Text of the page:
Gov. Andrew Cuomo was asked Thursday for his thoughts on the appointment of a special counsel to investigate allegations of Russian meddling in the 2016 presidential election.

The development of the appointment of Robert Mueller to lead the effort is widely seen as a deepening of the crisis facing the Trump administration.

“I think more than anything else Americans want to know they’re getting the truth,” Cuomo said. “The fundamental backbone of democracy is citizens get the truth about the government. To the extent this will answer that question, I think that is a good thing.”

But Cuomo, who has refrained from a sustained criticism of President Trump save for blasting his immigration policies, pivoted to a far bigger villain for him: the Republican-led Congress and a “hyperconservative” ideology that has taken over the party writ large.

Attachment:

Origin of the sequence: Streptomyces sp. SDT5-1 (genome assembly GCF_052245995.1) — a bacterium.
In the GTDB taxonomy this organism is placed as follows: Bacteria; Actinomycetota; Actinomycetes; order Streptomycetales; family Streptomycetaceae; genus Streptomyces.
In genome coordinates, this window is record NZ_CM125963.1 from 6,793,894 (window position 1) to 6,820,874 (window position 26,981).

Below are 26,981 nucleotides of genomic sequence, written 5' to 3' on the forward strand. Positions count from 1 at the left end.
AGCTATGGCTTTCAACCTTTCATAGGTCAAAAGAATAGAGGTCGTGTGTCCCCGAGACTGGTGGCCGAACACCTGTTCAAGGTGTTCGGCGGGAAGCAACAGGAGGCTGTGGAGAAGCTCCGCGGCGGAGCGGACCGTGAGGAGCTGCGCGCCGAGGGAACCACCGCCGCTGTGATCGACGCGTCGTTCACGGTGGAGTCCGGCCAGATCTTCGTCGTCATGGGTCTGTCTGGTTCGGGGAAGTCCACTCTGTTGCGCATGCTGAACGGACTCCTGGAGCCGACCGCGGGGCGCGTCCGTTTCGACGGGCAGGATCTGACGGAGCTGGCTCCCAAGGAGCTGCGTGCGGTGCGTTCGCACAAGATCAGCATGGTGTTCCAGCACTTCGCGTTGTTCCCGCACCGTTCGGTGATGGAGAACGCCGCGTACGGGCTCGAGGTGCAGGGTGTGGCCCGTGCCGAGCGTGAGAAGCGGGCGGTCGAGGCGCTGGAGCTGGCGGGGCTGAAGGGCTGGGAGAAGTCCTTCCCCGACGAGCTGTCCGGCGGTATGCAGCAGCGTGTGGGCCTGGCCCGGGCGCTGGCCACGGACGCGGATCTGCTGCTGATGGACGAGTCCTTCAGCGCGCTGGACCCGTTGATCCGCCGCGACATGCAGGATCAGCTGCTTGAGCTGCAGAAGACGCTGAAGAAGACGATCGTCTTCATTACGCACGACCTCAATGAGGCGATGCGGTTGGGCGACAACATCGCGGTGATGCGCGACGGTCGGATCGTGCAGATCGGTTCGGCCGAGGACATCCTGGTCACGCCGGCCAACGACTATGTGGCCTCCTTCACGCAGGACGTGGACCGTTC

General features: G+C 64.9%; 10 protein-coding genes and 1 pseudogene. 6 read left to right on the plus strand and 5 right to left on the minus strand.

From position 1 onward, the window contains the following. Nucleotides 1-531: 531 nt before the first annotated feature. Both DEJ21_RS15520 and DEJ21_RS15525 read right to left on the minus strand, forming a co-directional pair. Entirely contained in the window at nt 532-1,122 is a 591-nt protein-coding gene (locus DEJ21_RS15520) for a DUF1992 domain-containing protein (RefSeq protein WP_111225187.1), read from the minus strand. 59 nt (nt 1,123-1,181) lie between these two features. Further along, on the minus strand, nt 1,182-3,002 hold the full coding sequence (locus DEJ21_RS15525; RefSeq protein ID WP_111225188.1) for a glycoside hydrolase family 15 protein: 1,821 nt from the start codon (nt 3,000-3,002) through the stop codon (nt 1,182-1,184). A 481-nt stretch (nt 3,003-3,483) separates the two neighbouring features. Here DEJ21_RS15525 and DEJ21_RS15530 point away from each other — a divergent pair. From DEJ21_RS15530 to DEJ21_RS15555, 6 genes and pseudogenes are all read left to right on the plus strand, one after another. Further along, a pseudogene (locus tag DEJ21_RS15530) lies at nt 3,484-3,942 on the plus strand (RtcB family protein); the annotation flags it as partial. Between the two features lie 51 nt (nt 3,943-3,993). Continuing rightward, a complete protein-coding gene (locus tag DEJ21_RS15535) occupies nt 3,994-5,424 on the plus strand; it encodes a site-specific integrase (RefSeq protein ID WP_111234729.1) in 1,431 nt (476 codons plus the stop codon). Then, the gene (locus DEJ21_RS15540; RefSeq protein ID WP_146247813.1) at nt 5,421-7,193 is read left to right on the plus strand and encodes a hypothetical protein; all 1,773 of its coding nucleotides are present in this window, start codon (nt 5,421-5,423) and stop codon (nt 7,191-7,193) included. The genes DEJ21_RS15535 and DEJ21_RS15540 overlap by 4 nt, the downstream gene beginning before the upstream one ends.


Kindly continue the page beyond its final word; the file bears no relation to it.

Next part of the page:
“This is not just about a new president or a new White House,” he said. “What really is happened is we have unleashed an ultraconservative ideology that has taken over the Congress. That ultraconservative ideology has been growing for years and years.”

Cuomo, at length, blasted Republicans in Congress for their stances on economic and social issues, calling them “hypocrites” on health insurance issues.

“It’s far worse than one inhabitant in the White House,” he said. “It is a rampant ideology that they’re looking to impose all across this country. They are zealots, they are rabid, they are right, everyone else is wrong. There is no compromise. They have a full theory against a woman’s right to choose because God told them so. Against a union’s right to organize.”

Cuomo’s ire in recent weeks has been drawn toward two New York House representatives: Republicans John Faso and Chris Collins, the authors of an amendment that would shift the county Medicaid burden to the state.

Trump, meanwhile, has remained at a remove for Cuomo, who early on the governor had hoped would help New York with infrastructure spending.